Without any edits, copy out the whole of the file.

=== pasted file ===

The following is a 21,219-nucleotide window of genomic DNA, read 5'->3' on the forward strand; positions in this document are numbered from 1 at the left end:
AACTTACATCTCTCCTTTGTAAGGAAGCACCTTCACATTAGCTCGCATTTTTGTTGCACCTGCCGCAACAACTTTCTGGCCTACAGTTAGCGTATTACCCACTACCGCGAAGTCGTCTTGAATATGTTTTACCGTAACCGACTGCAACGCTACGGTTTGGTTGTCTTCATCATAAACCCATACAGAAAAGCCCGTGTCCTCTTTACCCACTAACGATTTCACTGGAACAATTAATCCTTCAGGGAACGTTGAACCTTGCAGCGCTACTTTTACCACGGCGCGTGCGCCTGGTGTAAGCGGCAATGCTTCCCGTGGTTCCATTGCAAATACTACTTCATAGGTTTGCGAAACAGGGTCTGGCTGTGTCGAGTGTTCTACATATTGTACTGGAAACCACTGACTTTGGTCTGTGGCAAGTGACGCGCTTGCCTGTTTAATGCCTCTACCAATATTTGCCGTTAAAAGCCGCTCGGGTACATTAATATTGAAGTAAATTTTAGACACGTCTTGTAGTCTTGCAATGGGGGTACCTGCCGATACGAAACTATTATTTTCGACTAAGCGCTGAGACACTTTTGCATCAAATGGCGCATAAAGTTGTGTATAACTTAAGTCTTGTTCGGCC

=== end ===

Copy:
The following is a 21,219-nucleotide window of genomic DNA, read 5'->3' on the forward strand; positions in this document are numbered from 1 at the left end:
AACTTACATCTCTCCTTTGTAAGGAAGCACCTTCACATTAGCTCGCATTTTTGTTGCACCTGCCGCAACAACTTTCTGGCCTACAGTTAGCGTATTACCCACTACCGCGAAGTCGTCTTGAATATGTTTTACCGTAACCGACTGCAACGCTACGGTTTGGTTGTCTTCATCATAAACCCATACAGAAAAGCCCGTGTCCTCTTTACCCACTAACGATTTCACTGGAACAATTAATCCTTCAGGGAACGTTGAACCTTGCAGCGCTACTTTTACCACGGCGCGTGCGCCTGGTGTAAGCGGCAATGCTTCCCGTGGTTCCATTGCAAATACTACTTCATAGGTTTGCGAAACAGGGTCTGGCTGTGTCGAGTGTTCTACATATTGTACTGGAAACCACTGACTTTGGTCTGTGGCAAGTGACGCGCTTGCCTGTTTAATGCCTCTACCAATATTTGCCGTTAAAAGCCGCTCGGGTACATTAATATTGAAGTAAATTTTAGACACGTCTTGTAGTCTTGCAATGGGGGTACCTGCCGATACGAAACTATTATTTTCGACTAAGCGCTGAGACACTTTTGCATCAAATGGCGCATAAAGTTGTGTATAACTTAAGTCTTGTTCGGCC